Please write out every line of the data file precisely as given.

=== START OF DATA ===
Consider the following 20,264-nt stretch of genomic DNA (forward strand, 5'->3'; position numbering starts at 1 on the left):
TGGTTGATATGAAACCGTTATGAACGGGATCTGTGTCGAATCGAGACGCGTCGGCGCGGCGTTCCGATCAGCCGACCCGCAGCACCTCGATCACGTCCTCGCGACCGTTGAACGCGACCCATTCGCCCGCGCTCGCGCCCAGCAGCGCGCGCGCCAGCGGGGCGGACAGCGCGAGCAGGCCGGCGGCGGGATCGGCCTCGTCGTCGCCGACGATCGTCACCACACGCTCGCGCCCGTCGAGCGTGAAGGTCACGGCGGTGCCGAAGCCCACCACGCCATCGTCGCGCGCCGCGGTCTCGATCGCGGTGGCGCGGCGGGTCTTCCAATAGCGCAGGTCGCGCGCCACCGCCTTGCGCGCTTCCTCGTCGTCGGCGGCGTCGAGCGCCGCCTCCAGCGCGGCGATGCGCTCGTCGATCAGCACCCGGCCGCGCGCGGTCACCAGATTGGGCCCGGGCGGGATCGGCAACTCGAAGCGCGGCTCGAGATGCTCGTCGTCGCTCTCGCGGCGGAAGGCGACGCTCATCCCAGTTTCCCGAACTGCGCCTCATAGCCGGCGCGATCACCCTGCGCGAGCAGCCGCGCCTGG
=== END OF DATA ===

Consider the following 20,264-nt stretch of genomic DNA (forward strand, 5'->3'; position numbering starts at 1 on the left):
TGGTTGATATGAAACCGTTATGAACGGGATCTGTGTCGAATCGAGACGCGTCGGCGCGGCGTTCCGATCAGCCGACCCGCAGCACCTCGATCACGTCCTCGCGACCGTTGAACGCGACCCATTCGCCCGCGCTCGCGCCCAGCAGCGCGCGCGCCAGCGGGGCGGACAGCGCGAGCAGGCCGGCGGCGGGATCGGCCTCGTCGTCGCCGACGATCGTCACCACACGCTCGCGCCCGTCGAGCGTGAAGGTCACGGCGGTGCCGAAGCCCACCACGCCATCGTCGCGCGCCGCGGTCTCGATCGCGGTGGCGCGGCGGGTCTTCCAATAGCGCAGGTCGCGCGCCACCGCCTTGCGCGCTTCCTCGTCGTCGGCGGCGTCGAGCGCCGCCTCCAGCGCGGCGATGCGCTCGTCGATCAGCACCCGGCCGCGCGCGGTCACCAGATTGGGCCCGGGCGGGATCGGCAACTCGAAGCGCGGCTCGAGATGCTCGTCGTCGCTCTCGCGGCGGAAGGCGACGCTCATCCCAGTTTCCCGAACTGCGCCTCATAGCCGGCGCGATCACCCTGCGCGAGCAGCCGCGCCTGG